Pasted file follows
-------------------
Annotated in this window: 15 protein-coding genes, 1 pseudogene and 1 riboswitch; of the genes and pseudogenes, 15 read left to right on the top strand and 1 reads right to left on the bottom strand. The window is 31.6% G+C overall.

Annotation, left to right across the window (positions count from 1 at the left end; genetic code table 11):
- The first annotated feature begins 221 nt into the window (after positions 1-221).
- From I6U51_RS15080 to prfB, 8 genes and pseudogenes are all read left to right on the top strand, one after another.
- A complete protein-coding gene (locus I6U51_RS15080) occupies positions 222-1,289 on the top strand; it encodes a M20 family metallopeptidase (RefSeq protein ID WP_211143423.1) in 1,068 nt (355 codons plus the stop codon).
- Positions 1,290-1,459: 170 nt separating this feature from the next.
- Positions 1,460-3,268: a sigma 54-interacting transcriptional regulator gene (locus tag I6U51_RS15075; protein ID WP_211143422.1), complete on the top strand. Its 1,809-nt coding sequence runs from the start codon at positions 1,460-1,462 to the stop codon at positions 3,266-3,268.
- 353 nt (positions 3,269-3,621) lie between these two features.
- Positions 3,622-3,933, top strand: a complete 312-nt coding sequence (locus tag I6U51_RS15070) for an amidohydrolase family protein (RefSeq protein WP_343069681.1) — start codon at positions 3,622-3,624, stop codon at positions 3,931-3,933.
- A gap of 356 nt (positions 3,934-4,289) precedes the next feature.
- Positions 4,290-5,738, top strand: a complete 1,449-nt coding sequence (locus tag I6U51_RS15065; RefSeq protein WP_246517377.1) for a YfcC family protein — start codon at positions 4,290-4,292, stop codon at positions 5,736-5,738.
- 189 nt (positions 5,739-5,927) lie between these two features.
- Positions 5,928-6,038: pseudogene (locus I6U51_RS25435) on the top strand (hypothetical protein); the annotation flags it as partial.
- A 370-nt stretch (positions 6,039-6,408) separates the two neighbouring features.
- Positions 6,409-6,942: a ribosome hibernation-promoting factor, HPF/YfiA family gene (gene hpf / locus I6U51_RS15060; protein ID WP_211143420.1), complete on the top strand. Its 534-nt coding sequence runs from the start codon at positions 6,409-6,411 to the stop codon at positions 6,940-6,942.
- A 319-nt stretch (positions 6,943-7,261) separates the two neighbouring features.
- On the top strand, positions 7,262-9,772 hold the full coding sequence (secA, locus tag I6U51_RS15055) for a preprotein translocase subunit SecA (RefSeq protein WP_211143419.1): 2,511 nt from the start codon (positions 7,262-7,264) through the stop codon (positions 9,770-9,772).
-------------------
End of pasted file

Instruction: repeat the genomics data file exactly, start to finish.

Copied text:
Annotated in this window: 15 protein-coding genes, 1 pseudogene and 1 riboswitch; of the genes and pseudogenes, 15 read left to right on the top strand and 1 reads right to left on the bottom strand. The window is 31.6% G+C overall.

Annotation, left to right across the window (positions count from 1 at the left end; genetic code table 11):
- The first annotated feature begins 221 nt into the window (after positions 1-221).
- From I6U51_RS15080 to prfB, 8 genes and pseudogenes are all read left to right on the top strand, one after another.
- A complete protein-coding gene (locus I6U51_RS15080) occupies positions 222-1,289 on the top strand; it encodes a M20 family metallopeptidase (RefSeq protein ID WP_211143423.1) in 1,068 nt (355 codons plus the stop codon).
- Positions 1,290-1,459: 170 nt separating this feature from the next.
- Positions 1,460-3,268: a sigma 54-interacting transcriptional regulator gene (locus tag I6U51_RS15075; protein ID WP_211143422.1), complete on the top strand. Its 1,809-nt coding sequence runs from the start codon at positions 1,460-1,462 to the stop codon at positions 3,266-3,268.
- 353 nt (positions 3,269-3,621) lie between these two features.
- Positions 3,622-3,933, top strand: a complete 312-nt coding sequence (locus tag I6U51_RS15070) for an amidohydrolase family protein (RefSeq protein WP_343069681.1) — start codon at positions 3,622-3,624, stop codon at positions 3,931-3,933.
- A gap of 356 nt (positions 3,934-4,289) precedes the next feature.
- Positions 4,290-5,738, top strand: a complete 1,449-nt coding sequence (locus tag I6U51_RS15065; RefSeq protein WP_246517377.1) for a YfcC family protein — start codon at positions 4,290-4,292, stop codon at positions 5,736-5,738.
- 189 nt (positions 5,739-5,927) lie between these two features.
- Positions 5,928-6,038: pseudogene (locus I6U51_RS25435) on the top strand (hypothetical protein); the annotation flags it as partial.
- A 370-nt stretch (positions 6,039-6,408) separates the two neighbouring features.
- Positions 6,409-6,942: a ribosome hibernation-promoting factor, HPF/YfiA family gene (gene hpf / locus I6U51_RS15060; protein ID WP_211143420.1), complete on the top strand. Its 534-nt coding sequence runs from the start codon at positions 6,409-6,411 to the stop codon at positions 6,940-6,942.
- A 319-nt stretch (positions 6,943-7,261) separates the two neighbouring features.
- On the top strand, positions 7,262-9,772 hold the full coding sequence (secA, locus tag I6U51_RS15055) for a preprotein translocase subunit SecA (RefSeq protein WP_211143419.1): 2,511 nt from the start codon (positions 7,262-7,264) through the stop codon (positions 9,770-9,772).